Didn’t Bernie Madoff say the same thing ? And didn’t Bernie Madoff’s investors “rely on him” … until (well) it was too late ?

    The opinion of unbiased OUTSIDERS is relevant, not those of self-interested parties.

  22. Tough Love Says:

    Interesting … from a 12-22-10 article …

    “DEC. 22, 2010


    In an opinion piece in the Los Angeles Times, State Treasurer Bill Lockyer got on his high horse to state “California isn’t broken,” won’t default on its debt payments, and isn’t anti-business.

    Lockyer obviously is trying to issue some reassurance to bond markets. The bond market recently demanded almost a half percent risk premium to sell California’s general obligation bonds and could only sell about 60 percent of the bonds put on the market compared to 75 percent last year in November. There were no buyers for the other one third of the bonds even with the rate kicker added.”

  23. You Welchers Says:

    You can’t be serious. Everything you say points fingers at the unions. NOBODY ever mentions that the STATE, COUNTIES and LOCAL GOVT leaders pissed away BILLIONS while contributing NOTHING to Public Employee Pensions for 10 years. The employees kept on paying their shares. Now, after reaping the rewards, expanding government services and entitlements, Huge ancillary staffs, PG&E rip-offs. Now you want to blame the pensions that 5 years ago were perfectly justifiable? Give me a break.
    Unions exist to improve the wages and working conditions of their members. They negotiate and receive what is agreed to. In the case of Public Safety unions, they don’t even have the ability to strike. Where is all of this so-called power coming from? You act as if a union can just go tho the negotiating table and name their own deal – it doesn’t work that way.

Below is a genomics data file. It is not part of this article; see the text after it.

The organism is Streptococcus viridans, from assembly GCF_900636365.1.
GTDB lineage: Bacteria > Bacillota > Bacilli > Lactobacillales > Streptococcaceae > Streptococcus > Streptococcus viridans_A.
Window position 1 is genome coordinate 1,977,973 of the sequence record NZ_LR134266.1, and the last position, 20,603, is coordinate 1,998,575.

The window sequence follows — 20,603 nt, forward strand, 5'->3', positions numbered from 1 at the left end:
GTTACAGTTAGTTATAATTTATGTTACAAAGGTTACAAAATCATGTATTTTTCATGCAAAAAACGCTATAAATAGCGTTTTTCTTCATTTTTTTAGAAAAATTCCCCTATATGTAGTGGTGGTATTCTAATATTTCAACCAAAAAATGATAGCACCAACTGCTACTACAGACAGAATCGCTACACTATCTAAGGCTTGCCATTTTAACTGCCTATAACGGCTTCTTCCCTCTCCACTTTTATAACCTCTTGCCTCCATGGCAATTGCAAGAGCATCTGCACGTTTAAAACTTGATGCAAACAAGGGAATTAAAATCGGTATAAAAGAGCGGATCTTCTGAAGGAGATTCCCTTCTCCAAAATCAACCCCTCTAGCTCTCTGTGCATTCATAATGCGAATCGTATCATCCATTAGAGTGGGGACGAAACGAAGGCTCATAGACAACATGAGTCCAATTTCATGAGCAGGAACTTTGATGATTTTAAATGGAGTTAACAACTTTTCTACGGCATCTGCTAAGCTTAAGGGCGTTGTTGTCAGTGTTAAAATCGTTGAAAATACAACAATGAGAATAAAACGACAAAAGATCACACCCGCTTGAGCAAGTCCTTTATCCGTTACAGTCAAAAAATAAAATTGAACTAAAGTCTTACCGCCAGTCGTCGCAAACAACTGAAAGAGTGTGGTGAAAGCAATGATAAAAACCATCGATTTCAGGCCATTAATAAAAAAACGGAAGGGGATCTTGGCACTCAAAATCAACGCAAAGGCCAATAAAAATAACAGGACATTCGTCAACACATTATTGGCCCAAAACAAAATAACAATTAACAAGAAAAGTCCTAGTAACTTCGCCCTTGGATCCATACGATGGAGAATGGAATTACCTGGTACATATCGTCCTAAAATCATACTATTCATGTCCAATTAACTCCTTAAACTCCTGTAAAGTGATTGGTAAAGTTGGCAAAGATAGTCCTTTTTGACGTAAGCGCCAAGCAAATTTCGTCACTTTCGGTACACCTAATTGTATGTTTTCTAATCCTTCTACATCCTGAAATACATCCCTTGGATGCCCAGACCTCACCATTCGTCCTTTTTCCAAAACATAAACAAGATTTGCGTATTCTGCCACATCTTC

This dooms-day outlook is typical of people who are suffering ( or think that others are getting too much, whatever that means). If only their neighbors suffer then it will somehow justify their own suffering. Stop whining, screwing over public employees isn’t going to improve your lot in life. By the way, you aren’t one of the more intelligent bloggers. You seem able to only see one side.

  24. 909erGuy Says:

    BlueGardenMom and others who think their California State pensions are safe due to federal law are going to have a huge surprise very soon.

    Darrell Issa, among other Republicans, are calling for a new law which will allow States to declare bankruptcy.

    Bankruptcy law trumps all other law, ERISA included, all it takes in bankruptcy is for the BK judge to agree the pensions have to be cut or eliminated to save the State and it is done. No appeal.

    I know, I lost my 36 year pension due to a bankruptcy.

    Don’t be so cocky, the taxpayers in a bankrupt State do not care about your pension and will not raise their taxes so you can stay at home and not work. The fact your pension was “earned” has nothing to do with it.

    Prepare for the worse and you might come out of it OK.

  25. WorkingForLess Says:

    I am an IT worker employed in the public sector here in California and covered by CalPERS. My salary is AT LEAST 35% lower than workers in a comparable job in the private sector. I am here for the PENSION. If it weren’t for the PENSION, I would be working somewhere else and making much more money and probably getting a nice match on my 401K contributions. So all of you fence sitters who think that getting rid of the DB pensions is the budget panacea, keep in mind that the state and municipal jobs that now pay BELOW MARKET salaries would have to pay HIGHER SALARIES RIGHT NOW to attract and retain qualified workers.

  26. Tim Atkins Says:

    Tough Love— seriously my friend– your agenda is a mile wide and an inch deep. SeeSaw and the others out here are more than a match for you— you still don’t honestly seem to understand all of the math? What gives? You seem a ton smarter than this???

  27. facebook’ta sayfa açmak Says:

    “SeeSaw, You said …”My respective pension plan is on solid footing. ”

    You should read this (link below) and tell me if you still think so.”